Schossberger Castle in Tura
|• Mayor||Ferenc Szendrei (Independent)|
|• Total||55.92 km2 (21.59 sq mi)|
|• Density||140/km2 (370/sq mi)|
|Time zone||CET (UTC+1)|
|• Summer (DST)||CEST (UTC+2)|
|Area code||+36 28|
Tura lies between the Great Plain and Mátra Hills, in the Galga Valley.
Around the end of the 19th and start of the 20th centuries the MÁV (Hungarian State Railways) employed more and more people in Tura and it became a railway town.
The first mention of Tura is as Thwra in a charter (Latin: Varadi Regestrum) of 1220. At that time the Ákos family owned the town. In 1425 one of the family's descendants, Miklós Ördög Prodavizi, gave the estate to King Sigismund (Hungarian: Zsigmond) in exchange for other properties.
A charter of 1523 mentions that the settlement levied its own taxation. In 1544, after the capture of Buda by the Ottoman Empire three years earlier, Tura came under Turkish rule. The town was never emptied and its church survived that period. Even though in 1594 Simon Forgách won in battle against the Turkish army, the Turkish still ruled Tura for centuries more. In 1633–34 the settlement was mentioned as a Turkish town with two taxable lands. At the end of Turkish rule there were only 61 families in the town.
In the 18th century Tura's population started to grow because of agriculture. Trade improved and people sold their goods in the Buda, Pest, Miskolc, Hatvan, Vác and Gyöngyös markets. In 1740 Tura was Antal Hévizi Nagy’s land and it became a duty-free town. At that time there were 59 taxable houses.
Until 1873 Tura was owned by the Esterházy family, but they sold it to Baron Sigismund Schossberger. On 20 July 1849 one of the biggest battles of the Hungarian Revolution of 1848 took place in Tura, between Mór Perczel's and Alexander Petrovich Tolstoy’s troops. In 1910 there were 900 houses and 4759 inhabitants.
Tura had a leading role in agriculture. In the Alsó-Galga (Lower Galga) animal breeding and fruit cultivation was significant. Collective farming started in 1949. Later on, industrialisation started to improve too. At one time there were 200 employees. In the 1990s the collective farms started to be privatised and new owners rented them out.
The main industries are vegetable and flower cultivation and the Galga-Coop plc sells the goods at the local market or in Budapest.
- Roman Catholic church
- Lake Kónya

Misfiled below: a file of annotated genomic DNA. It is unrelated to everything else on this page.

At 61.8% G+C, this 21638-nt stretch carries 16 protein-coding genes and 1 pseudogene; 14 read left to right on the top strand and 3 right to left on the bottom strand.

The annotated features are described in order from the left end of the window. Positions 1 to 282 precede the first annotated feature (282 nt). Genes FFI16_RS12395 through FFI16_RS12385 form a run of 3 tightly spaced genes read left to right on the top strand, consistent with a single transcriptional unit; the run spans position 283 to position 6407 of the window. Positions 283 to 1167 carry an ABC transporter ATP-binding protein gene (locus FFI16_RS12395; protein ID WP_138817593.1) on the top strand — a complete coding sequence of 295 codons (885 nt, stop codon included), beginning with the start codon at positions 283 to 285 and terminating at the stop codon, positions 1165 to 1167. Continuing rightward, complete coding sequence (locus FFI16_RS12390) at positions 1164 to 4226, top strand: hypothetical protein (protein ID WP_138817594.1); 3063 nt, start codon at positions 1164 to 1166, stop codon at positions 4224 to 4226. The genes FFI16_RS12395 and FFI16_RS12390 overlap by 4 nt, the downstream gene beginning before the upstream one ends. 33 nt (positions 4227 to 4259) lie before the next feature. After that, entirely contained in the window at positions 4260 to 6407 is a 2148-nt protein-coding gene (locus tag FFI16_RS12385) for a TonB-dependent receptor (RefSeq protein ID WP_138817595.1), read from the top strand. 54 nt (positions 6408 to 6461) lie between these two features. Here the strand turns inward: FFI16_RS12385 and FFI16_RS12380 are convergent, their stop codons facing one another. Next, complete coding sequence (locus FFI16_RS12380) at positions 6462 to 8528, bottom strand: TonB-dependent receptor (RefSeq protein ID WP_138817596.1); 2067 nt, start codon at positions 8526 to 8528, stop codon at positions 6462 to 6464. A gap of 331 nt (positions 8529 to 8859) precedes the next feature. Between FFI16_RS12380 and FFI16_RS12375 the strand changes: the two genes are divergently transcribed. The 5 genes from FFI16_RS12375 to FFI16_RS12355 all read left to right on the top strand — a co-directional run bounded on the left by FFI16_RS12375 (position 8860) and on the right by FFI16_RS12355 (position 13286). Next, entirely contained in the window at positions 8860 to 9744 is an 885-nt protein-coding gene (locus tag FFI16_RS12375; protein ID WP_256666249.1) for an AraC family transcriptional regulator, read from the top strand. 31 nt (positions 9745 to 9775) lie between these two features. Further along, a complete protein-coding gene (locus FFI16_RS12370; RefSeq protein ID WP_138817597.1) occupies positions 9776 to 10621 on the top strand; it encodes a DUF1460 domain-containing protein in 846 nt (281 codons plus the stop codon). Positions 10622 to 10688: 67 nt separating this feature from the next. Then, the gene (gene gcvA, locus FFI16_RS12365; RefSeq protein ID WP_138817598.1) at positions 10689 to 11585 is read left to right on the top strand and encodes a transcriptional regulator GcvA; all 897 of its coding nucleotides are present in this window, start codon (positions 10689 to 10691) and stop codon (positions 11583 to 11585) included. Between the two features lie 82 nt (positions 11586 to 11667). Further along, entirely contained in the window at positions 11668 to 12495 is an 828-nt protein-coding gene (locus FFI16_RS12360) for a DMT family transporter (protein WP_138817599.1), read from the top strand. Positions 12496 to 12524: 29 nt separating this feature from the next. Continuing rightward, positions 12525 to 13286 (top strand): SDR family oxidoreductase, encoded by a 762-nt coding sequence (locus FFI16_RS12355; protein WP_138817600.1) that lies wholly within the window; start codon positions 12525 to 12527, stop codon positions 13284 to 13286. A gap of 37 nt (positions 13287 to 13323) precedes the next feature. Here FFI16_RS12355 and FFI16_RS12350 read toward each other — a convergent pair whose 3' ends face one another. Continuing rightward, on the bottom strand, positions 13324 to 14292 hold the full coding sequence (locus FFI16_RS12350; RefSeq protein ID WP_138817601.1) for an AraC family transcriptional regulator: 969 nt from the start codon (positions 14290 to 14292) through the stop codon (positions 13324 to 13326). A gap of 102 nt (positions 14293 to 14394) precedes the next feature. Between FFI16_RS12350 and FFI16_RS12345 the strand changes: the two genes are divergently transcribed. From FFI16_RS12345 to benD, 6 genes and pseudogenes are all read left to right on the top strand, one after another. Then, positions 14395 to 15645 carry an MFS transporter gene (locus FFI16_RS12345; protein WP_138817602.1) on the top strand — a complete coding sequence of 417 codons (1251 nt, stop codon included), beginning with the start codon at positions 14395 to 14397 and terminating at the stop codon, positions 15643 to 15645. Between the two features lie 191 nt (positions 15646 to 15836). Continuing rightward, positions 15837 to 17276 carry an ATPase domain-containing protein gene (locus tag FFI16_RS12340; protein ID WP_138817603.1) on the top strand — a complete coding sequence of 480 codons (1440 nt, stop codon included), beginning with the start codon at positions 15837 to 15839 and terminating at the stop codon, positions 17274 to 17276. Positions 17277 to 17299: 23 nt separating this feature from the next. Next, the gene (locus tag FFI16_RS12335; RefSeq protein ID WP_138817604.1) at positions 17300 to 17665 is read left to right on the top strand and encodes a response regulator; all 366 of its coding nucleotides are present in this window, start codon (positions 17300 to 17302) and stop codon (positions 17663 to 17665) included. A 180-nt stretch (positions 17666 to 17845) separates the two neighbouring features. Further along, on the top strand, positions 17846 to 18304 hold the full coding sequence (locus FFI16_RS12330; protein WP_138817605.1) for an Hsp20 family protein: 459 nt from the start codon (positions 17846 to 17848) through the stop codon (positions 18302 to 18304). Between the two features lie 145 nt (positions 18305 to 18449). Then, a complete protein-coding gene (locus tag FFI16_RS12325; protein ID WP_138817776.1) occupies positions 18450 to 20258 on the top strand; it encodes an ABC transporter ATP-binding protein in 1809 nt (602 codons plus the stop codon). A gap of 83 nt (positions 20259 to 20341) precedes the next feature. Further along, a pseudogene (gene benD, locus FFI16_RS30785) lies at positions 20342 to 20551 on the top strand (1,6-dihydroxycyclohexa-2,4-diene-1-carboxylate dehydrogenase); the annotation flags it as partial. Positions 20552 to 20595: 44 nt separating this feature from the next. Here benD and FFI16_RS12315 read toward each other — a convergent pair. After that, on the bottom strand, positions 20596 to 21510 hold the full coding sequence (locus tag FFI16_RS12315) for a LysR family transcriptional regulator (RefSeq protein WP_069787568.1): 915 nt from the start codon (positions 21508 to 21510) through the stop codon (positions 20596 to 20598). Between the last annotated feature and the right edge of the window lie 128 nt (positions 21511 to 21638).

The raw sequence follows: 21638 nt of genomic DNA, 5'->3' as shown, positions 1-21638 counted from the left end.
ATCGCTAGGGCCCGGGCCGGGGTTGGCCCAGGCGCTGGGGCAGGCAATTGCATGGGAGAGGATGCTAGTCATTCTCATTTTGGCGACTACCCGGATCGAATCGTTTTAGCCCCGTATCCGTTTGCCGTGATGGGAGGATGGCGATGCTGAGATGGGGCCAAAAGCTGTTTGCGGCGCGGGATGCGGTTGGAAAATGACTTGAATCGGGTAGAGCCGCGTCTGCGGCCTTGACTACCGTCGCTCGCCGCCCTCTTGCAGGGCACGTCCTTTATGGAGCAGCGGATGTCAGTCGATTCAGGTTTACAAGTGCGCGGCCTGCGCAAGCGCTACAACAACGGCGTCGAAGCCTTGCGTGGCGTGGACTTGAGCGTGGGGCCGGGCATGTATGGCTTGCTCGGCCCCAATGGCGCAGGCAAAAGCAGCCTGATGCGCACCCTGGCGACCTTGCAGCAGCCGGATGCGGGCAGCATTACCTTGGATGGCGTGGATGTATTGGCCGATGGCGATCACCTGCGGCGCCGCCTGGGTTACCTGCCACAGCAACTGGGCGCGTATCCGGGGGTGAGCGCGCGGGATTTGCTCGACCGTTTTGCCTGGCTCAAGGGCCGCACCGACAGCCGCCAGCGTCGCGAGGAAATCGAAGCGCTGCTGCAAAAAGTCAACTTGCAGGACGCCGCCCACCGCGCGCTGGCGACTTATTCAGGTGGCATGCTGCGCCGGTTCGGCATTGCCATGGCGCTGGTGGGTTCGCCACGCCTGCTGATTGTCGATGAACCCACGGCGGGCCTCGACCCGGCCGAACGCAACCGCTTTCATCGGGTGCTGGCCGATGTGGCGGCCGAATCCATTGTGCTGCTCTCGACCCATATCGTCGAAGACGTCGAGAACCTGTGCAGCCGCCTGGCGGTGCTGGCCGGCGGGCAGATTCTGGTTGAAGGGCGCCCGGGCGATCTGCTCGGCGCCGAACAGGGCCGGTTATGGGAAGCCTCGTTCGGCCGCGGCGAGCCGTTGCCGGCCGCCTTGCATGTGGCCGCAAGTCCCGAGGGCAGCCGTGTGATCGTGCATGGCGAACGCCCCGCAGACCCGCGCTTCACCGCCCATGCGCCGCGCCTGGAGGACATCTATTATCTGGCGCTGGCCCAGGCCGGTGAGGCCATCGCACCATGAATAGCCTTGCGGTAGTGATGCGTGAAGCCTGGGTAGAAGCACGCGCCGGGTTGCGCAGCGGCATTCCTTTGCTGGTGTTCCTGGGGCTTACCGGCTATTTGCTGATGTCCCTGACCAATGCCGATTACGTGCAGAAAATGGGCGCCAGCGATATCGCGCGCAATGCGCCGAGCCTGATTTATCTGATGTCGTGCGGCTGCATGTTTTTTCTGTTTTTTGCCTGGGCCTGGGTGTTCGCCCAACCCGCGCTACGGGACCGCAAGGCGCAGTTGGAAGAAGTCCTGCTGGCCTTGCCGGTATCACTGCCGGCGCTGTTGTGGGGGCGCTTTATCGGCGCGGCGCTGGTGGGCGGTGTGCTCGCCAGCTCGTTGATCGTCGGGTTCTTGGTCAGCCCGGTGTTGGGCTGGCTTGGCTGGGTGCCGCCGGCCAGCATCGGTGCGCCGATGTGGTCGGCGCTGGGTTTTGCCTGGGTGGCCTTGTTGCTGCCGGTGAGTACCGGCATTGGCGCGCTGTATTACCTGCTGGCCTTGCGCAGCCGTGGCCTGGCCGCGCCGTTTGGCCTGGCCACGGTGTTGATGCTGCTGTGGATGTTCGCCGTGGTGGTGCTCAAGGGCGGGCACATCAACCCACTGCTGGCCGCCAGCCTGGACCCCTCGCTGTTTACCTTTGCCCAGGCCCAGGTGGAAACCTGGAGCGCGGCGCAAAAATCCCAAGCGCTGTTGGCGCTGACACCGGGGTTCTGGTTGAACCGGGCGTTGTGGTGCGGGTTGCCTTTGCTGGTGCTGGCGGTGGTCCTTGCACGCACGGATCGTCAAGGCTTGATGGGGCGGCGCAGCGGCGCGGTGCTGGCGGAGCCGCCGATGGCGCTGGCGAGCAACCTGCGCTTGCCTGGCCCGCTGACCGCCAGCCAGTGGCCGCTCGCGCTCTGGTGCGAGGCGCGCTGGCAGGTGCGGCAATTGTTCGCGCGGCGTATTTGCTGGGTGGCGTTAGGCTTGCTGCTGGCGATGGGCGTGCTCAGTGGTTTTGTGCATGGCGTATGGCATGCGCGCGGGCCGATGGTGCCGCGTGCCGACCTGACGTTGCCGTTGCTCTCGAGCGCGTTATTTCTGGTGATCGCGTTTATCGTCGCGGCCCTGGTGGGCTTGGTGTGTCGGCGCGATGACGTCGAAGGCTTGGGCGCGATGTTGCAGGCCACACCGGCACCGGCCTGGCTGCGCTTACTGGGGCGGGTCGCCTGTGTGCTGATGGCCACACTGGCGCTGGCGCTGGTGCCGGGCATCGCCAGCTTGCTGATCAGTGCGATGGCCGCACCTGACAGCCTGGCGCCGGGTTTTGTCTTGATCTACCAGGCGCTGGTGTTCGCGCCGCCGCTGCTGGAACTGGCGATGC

- Schossberger Castle (by Miklós Ybl, built in 1883). The building is in the middle of a 10-hectare (25-acre) park
- Baroque granary (built in 1808) near the castle
- 200 years old Roman Catholic Church. There are some Gothic ruins under the church
- Folk museum, opened in 1989
- Obelisk to honour the battle of 1849, standing 8 metres (26 ft) high
- Dora Mill
- Town hall, built in 1902
- Nature reserve
- Hot spa.
- Rock festival (every summer)
- István Bata (1910 - 1982), Hungarian military officer and politician.
- László Gellér (b. 1944), Hungarian ski champion (competitions in Hungary)
- George de Hevesy (1885–1966), winner of the 1943 Nobel Prize in Chemistry
- Géza Kovács, director of the Hungarian National Philharmonic
- Lászó Kovács (1908–1962), chorister teacher, the inaugural winner of the Kossuth Prize
- Mária Maczkó (b. 1961), folk-song singer and master of folk art
- József Szaszkó, a master of the zither
- Sándor Sára (b. 1933), film director and documentary film maker, the first leader of Duna TV
- József Szénási, journalist
- Cimbaliband, a world-famous folk-song band
- Zagyva Banda, a folk-song band.
Tura in folk art
Tura is famous for its folk songs and fancy work. Béla Bartók the composer collected more than 150 folk songs in Tura in 1906. His name is on the wall of the Tura Community Centre. The famous fancy work of Tura has a long history. The style of fancy work was very popular after the Second World War, and many stylists used it for their clothes.
Twin towns — Sister cities
Tura, Hungary is twinned with:
- Romania: Sântimbru, (Hungarian: Csíkszentimre) (1990)
- Slovakia: Jasov (Jászó) (1993)
- Italy: Maserà di Padova (2004)